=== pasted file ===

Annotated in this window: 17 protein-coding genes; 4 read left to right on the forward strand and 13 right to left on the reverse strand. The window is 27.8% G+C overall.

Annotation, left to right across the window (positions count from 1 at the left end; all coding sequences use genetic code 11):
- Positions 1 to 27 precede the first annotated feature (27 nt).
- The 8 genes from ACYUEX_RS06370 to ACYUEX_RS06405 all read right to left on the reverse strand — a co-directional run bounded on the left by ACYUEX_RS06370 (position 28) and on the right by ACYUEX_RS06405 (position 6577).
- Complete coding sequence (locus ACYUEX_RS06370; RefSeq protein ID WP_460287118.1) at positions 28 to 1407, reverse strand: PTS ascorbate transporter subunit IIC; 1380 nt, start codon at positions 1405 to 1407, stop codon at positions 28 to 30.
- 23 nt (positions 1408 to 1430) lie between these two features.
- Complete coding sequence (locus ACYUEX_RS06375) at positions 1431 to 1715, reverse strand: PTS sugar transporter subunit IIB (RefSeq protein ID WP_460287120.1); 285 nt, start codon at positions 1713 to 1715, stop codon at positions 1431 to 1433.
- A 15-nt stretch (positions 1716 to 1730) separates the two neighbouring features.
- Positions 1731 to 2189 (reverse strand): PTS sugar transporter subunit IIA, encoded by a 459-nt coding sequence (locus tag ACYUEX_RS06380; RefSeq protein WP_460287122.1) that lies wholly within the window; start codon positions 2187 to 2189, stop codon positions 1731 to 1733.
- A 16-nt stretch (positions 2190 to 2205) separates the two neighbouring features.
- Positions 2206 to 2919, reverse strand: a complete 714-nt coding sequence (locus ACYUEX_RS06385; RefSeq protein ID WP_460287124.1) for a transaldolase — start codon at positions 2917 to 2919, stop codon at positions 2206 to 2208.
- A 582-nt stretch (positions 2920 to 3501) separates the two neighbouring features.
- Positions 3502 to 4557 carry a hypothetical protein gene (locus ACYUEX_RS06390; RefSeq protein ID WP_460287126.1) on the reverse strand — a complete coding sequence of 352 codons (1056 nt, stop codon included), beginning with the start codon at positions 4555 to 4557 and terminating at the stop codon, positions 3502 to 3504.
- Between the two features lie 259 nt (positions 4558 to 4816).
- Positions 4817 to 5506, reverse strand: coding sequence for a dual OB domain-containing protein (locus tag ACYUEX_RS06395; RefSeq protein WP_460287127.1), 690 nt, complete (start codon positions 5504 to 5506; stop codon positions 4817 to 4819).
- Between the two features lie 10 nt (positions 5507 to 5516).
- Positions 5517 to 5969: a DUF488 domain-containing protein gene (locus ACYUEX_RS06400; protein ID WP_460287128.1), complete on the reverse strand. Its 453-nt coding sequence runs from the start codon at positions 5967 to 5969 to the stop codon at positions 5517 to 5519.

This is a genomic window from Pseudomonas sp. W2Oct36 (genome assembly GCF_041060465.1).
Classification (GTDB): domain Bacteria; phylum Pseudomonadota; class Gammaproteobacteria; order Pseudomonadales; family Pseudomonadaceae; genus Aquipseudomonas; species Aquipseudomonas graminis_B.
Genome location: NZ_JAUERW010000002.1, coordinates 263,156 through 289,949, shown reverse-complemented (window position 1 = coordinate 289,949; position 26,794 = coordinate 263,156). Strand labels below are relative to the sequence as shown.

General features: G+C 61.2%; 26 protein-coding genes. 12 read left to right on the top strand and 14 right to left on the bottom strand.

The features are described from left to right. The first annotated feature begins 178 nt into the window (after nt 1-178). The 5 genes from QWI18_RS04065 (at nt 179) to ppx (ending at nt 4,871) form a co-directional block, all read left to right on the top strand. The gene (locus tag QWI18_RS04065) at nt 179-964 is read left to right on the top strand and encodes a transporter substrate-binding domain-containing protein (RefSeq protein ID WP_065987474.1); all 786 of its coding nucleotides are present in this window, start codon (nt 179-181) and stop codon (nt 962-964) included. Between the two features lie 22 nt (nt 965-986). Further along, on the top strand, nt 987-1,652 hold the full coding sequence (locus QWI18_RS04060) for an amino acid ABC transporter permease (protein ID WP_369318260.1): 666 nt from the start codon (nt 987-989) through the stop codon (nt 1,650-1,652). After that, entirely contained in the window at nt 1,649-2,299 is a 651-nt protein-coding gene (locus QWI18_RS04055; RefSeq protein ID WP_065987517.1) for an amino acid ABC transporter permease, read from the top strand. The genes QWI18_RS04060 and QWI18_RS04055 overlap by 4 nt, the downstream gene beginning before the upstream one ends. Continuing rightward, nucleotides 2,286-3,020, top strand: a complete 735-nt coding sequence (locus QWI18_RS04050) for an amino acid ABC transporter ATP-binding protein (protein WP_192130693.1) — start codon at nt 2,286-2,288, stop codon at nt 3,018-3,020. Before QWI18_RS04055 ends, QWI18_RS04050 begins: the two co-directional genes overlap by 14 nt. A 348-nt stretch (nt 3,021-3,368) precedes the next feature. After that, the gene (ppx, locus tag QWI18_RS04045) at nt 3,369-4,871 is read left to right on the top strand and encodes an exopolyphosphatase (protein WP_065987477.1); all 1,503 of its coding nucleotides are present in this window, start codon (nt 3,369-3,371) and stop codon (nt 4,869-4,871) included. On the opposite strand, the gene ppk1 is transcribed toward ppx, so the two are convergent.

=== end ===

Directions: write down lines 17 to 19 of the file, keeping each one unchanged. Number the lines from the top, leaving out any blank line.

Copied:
- Positions 5517 to 5969: a DUF488 domain-containing protein gene (locus ACYUEX_RS06400; protein ID WP_460287128.1), complete on the reverse strand. Its 453-nt coding sequence runs from the start codon at positions 5967 to 5969 to the stop codon at positions 5517 to 5519.

This is a genomic window from Pseudomonas sp. W2Oct36 (genome assembly GCF_041060465.1).
Classification (GTDB): domain Bacteria; phylum Pseudomonadota; class Gammaproteobacteria; order Pseudomonadales; family Pseudomonadaceae; genus Aquipseudomonas; species Aquipseudomonas graminis_B.